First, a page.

Time Line: In the Matter of Lyle Craker

In the Matter of Lyle Craker, A Timeline?

  January 12, 2009.  The Bush administration deals a parting shot to legitimate scientific research, ignoring the recommendation of the DEA's own Administrative Law Judge and rejecting Professor Craker's application roughly seven-and-a-half years after it was initially filed.

  September 18, 2007.  A letter in support of Professor Craker signed by 45 members of the U.S. House of Representatives is delivered to the DEA demanding an end to the obstruction of scientific research aimed at developing marijuana as a legal prescription medicine.

  May 15, 2007. DEA Administrative Law Judge Mary Ellen Bittner finds that it "would be in the public interest" to approve Professor Lyle Craker's application to cultivate marijuana for use in FDA-approved studies.

  August 22, 2005. Hearings begin before the Drug Enforcement Administration (DEA) Administrative Law Judge in ACLU challenge on behalf of University of Massachusetts, Amherst Professor Lyle Craker. The ACLU challenges the DEA's refusal to issue Prof. Craker a license to establish a facility to grow marijuana for private, federally-approved medical research.

  August 12, 2005. The DEA's Administrative Law Judge rules that Angel Raich and Valerie Corral may not testify at the upcoming hearing. The Judge granted the DEA's motion to exclude Ms. Raich and Ms. Corral's testimony on the basis that because both parties agree that legitimate research into the therapeutic benefits of marijuana is ongoing, ""evidence pertaining to marijuana's therapeutic uses is irrelevant to the issue of whether Respondent's [Lyle Craker's] registration would be consistent with the public interest.""

  July 26, 2005. Prof. Lyle Craker and 12 others filed updated and final pre-hearing statements. The DEA also filed an updated pre-hearing statement.

  July 26, 2005.  U.S. Congressional Representatives John Olver (D-MA) and Michael Capuano (D-MA) sent a letter to DEA Administrator Karen Tandy urging DEA to issue a license to Prof. Craker to produce marijuana exclusively for federally-approved research.

  July 22, 2005. The DEA filed a motion seeking to disqualify four of our proposed witnesses (see above).

  April 22, 2005. The ACLU becomes co-counsel with Washington D.C. law firms Jenner & Block, LLP and Steptoe & Johnson, LLP to represent Prof. Lyle Craker in his appeal to before the DEA's Administrative Law Judge. The ACLU files an initial pre-hearing statement on behalf of Prof. Lyle Craker and 12 other experts.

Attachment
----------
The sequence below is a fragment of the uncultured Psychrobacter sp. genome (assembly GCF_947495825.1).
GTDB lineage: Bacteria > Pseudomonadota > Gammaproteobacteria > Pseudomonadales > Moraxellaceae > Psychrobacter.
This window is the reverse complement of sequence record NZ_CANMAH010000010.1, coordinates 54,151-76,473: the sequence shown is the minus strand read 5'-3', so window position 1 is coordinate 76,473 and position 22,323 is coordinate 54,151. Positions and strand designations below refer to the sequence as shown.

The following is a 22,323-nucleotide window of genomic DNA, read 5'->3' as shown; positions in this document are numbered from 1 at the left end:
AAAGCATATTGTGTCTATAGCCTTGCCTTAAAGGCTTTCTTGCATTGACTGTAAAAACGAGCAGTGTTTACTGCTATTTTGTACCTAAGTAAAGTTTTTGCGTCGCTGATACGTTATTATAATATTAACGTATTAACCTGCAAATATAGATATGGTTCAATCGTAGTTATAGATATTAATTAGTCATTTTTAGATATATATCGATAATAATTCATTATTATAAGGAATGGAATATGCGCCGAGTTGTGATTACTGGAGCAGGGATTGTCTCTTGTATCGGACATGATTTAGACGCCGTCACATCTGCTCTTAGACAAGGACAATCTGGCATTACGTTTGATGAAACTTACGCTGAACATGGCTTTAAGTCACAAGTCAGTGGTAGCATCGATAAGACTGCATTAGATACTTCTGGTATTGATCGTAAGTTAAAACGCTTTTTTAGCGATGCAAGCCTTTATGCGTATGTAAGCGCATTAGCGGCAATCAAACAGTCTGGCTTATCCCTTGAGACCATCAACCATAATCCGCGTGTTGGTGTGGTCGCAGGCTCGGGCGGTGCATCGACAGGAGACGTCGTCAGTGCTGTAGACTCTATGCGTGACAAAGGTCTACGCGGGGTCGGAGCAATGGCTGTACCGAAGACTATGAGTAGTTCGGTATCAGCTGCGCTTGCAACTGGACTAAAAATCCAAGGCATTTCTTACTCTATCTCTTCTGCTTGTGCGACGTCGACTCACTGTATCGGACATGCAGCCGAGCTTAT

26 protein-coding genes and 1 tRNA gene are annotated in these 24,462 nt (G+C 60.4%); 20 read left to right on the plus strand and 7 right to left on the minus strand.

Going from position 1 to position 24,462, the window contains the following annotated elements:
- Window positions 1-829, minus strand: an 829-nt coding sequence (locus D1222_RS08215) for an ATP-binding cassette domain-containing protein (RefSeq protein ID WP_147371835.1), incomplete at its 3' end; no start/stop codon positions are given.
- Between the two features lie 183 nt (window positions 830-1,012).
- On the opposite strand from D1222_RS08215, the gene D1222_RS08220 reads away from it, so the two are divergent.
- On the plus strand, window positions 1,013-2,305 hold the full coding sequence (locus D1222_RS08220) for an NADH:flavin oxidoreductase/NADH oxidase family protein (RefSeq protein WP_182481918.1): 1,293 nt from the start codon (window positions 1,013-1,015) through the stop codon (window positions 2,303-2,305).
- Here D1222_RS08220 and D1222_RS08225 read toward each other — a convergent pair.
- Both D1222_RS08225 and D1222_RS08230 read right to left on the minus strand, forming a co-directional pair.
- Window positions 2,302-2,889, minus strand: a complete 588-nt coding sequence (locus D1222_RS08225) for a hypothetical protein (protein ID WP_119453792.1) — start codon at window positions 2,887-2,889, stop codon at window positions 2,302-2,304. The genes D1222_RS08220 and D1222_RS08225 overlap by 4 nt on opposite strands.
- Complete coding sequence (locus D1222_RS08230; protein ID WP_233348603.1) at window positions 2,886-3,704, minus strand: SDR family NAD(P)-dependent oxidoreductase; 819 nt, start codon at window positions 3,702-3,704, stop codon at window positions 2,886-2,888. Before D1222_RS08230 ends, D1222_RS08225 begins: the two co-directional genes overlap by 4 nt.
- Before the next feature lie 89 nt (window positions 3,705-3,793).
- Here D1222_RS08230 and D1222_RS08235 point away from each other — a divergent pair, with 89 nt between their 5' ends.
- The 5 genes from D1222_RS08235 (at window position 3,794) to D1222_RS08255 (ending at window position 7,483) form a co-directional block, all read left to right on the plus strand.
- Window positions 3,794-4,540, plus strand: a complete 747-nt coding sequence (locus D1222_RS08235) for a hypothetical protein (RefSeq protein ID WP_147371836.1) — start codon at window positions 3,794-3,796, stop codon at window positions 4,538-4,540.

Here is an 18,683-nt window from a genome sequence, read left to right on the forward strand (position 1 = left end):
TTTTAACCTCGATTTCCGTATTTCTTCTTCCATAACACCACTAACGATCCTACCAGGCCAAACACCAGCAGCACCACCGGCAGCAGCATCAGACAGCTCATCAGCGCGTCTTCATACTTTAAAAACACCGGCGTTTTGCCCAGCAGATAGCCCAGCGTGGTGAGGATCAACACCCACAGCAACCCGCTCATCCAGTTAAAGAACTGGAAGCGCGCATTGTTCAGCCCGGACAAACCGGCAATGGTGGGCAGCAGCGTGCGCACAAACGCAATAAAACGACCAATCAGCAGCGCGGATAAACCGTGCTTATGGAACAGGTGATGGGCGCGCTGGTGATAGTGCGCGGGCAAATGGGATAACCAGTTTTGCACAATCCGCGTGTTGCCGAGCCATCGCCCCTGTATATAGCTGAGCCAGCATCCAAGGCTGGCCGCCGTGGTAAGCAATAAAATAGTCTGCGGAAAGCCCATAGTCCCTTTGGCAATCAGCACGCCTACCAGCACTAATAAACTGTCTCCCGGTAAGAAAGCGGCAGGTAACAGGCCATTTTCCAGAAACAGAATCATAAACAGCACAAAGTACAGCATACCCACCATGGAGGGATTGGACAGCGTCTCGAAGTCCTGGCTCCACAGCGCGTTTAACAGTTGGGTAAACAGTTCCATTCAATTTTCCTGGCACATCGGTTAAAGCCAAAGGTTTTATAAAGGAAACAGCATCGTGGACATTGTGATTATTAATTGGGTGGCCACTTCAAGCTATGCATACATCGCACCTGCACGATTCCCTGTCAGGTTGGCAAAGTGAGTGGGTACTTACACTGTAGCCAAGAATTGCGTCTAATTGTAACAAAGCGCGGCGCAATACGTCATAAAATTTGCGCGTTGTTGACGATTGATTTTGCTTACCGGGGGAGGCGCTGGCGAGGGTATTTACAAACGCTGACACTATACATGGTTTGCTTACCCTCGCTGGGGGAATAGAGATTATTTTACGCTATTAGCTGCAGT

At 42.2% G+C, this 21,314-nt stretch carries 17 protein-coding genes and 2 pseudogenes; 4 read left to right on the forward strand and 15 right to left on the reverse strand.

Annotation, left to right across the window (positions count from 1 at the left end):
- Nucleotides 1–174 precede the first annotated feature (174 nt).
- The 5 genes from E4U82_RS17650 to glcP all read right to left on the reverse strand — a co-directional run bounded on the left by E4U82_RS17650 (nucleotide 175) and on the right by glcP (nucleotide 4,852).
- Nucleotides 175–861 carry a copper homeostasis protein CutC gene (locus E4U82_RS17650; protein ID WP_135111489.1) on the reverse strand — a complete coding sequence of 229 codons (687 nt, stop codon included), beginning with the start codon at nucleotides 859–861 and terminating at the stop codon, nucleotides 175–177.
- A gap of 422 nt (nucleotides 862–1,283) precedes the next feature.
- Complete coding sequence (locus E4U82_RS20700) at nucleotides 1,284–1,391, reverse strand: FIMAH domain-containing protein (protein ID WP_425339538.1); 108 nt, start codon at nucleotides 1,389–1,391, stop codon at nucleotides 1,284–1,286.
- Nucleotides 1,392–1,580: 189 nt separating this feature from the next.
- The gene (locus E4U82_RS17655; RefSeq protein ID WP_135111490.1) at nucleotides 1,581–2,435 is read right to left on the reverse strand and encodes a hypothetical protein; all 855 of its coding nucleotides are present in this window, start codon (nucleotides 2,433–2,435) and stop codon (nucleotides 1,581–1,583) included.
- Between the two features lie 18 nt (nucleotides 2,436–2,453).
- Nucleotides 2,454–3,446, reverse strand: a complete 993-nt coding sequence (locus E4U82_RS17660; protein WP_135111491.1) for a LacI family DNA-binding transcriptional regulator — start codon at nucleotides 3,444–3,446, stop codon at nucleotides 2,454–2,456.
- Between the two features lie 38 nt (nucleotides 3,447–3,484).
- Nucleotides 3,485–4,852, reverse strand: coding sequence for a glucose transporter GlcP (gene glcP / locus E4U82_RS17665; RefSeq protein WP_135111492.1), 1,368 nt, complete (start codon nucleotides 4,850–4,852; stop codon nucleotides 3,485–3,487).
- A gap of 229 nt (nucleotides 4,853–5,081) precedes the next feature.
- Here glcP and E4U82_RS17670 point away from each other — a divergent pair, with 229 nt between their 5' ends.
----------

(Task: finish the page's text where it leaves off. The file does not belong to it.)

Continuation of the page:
February 28, 2005. DEA files its initial pre-hearing statement. In DEA's initial formal rejection explaining its rationale for rejecting Prof. Craker's application, DEA claims that it would be against the public interest for it to approve the license.

  February 7, 2005. ACLU assists MAPS in petitioning the DEA for a hearing before its Administrative Law Judge to appeal the denial of Prof. Craker's application.

  December 10, 2004. DEA finally rejects the application from Prof. Lyle Craker nearly three and a half years after the application was initially filed, stating that to approve Prof. Craker's application would not be in the public interest and that international treaty obligations would prevent it from issuing the license.

  December 7, 2004.  Rep. Sam Farr (D-CA) sends out a Dear Colleague letter to all members of the U.S. House of Representatives questioning whether the National Institute on Drug Abuse (NIDA) is unbiased toward marijuana research.

  November 22, 2004. The D.C. Court of Appeals orders DEA to respond to Prof. Craker's application.

  July 21, 2004. Prof. Craker files a lawsuit against the DEA in the U.S. Court of Appeals, D.C. Circuit, arguing that the DEA has engaged in unreasonable delay, as defined in the Administrative Procedures Act, for failure to respond to his application to grow research-grade marijuana at the University of Massachusetts, Amherst facility. The lawsuit demanded that DEA respond to Prof. Craker's application.

  March 28, 2004. Ex-Surgeon General Joycelyn Elders publishes op-ed to dispel myths about medical marijuana.

  October 20, 2003 . Both U.S. Senators from Massachusetts send a letter to DEA Administrator Karen Tandy, expressing their strong support for the University of Massachusetts, Amherst marijuana production facility.

  October 7, 2003. MAPS files a Freedom of Information Act (FOIA) request with DEA to find out whether there have been any comments to the DEA regarding Prof. Craker's application. MAPS learns that only one public comment was filed with DEA during the public comment period and that MAPS could see that comment only by filing the (FOIA) request. The FOIA later revealed that the one comment submitted to DEA was from Dr. El Sohly, the director of NIDA's marijuana facility.

  September 16, 2003. MAPS sends a letter to NIDA director Nora Volkow requesting that NIDA submit a comment to the DEA on the Federal Register supporting the approval Dr. Craker's application. NIDA responds with a letter stating that such research is not in NIDA's mission.

  July 24, 2003. After over two years of delay, the DEA posts Prof. Craker's application onto the Federal Register for a 60-day public comment period.

  December 2001 . DEA claimed the application was lost. Prof. Craker resubmitted a photocopy but was told in February 2002 that the photocopied application was invalid since it didn't have an original signature. In July 2002, the original application was returned, unprocessed, with a DEA date stamp showing it had been received in June 2001. Prof. Craker resubmitted the original application to DEA on August 20, 2002.

June 24, 2001. Prof. Craker files an application to the DEA for permission to grow research-grade marijuana for legal, privately funded research into the potential medicinal effects of marijuana.

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